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Antiviral Res. 2008 Mar;77(3):177-85. doi: 10.1016/j.antiviral.2007.11.010. Epub 2007 Dec 28.

Characterization of resistance mutations against HCV ketoamide protease inhibitors.

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  • 1Virology, Schering-Plough Research Institute, 2015 Galloping Hill Road, Kenilworth, NJ 07033, USA. xiao.tong@spcorp.com

Abstract

An issue of clinical importance in the development of new antivirals for HCV is emergence of resistance. Several resistance loci to ketoamide inhibitors of the NS3/4A protease have been identified (residues V36, T54, R155, A156, and V170) by replicon and clinical studies. Using SCH 567312, a more potent protease inhibitor derived from SCH 503034 (boceprevir) series, we identified two new positions (Q41 and F43) that confer resistance to the ketoamide class. The catalytic efficiency of protease enzymes was not affected by most resistance mutations, whereas replicon fitness varied with specific mutations. SCH 503034 and another ketoamide inhibitor, VX-950 (telaprevir), showed moderate losses of activity against most resistance mutations (< or =10-fold); the highest resistance level was conferred by mutations at A156 locus. Although SCH 503034 and VX-950 bind similarly to the active site, differences in resistance level were observed with specific mutations. Changes at V36 and R155 had more severe impact on VX-950, whereas mutations at Q41, F43 and V170 conferred higher resistance to SCH 503034. Structural analysis of resistance mutations on inhibitor binding is discussed.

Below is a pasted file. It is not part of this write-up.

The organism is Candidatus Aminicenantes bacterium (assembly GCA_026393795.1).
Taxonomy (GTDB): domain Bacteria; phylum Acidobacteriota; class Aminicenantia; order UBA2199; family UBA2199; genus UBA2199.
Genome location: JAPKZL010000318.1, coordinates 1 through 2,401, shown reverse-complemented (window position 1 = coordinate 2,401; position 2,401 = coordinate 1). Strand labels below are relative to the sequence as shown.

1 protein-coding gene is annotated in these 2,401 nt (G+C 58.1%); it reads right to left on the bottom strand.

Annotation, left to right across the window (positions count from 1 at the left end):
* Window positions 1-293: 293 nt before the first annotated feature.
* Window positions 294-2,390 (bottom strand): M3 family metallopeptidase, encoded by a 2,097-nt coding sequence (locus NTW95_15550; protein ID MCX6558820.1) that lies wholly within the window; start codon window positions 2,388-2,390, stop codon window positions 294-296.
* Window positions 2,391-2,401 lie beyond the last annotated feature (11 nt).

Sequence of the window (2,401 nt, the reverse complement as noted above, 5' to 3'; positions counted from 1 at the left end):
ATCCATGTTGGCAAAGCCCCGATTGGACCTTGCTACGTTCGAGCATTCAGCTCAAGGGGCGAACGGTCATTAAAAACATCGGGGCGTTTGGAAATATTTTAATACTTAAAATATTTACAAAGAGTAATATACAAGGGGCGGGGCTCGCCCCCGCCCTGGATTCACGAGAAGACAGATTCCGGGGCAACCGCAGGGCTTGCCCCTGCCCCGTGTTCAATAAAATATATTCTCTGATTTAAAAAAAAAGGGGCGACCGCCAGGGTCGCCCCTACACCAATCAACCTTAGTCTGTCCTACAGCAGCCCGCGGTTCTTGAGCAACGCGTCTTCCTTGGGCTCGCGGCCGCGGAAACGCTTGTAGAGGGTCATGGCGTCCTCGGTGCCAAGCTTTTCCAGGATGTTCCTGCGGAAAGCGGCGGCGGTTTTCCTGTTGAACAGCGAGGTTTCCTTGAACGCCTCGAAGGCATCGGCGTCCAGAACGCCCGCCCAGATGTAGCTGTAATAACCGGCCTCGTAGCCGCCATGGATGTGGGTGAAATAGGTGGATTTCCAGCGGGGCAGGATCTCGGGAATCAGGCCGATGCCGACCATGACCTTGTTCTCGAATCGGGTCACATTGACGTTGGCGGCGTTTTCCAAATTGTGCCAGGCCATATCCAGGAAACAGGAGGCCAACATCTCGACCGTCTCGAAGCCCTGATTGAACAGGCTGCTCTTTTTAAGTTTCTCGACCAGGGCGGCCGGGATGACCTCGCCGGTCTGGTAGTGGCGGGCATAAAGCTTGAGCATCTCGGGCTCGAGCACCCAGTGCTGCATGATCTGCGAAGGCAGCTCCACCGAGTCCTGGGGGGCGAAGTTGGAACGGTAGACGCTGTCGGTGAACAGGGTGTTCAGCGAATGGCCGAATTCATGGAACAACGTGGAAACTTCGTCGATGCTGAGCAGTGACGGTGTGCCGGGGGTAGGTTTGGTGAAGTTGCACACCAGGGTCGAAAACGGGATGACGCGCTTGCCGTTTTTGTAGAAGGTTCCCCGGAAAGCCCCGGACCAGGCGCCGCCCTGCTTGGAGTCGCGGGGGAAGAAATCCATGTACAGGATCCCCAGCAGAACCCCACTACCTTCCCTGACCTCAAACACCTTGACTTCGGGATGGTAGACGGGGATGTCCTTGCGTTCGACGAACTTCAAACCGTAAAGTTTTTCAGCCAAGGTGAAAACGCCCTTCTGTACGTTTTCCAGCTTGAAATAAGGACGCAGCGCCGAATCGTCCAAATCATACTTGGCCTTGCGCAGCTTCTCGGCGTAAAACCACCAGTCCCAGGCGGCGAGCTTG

PMID:
18201776
DOI:
10.1016/j.antiviral.2007.11.010
[PubMed - indexed for MEDLINE]
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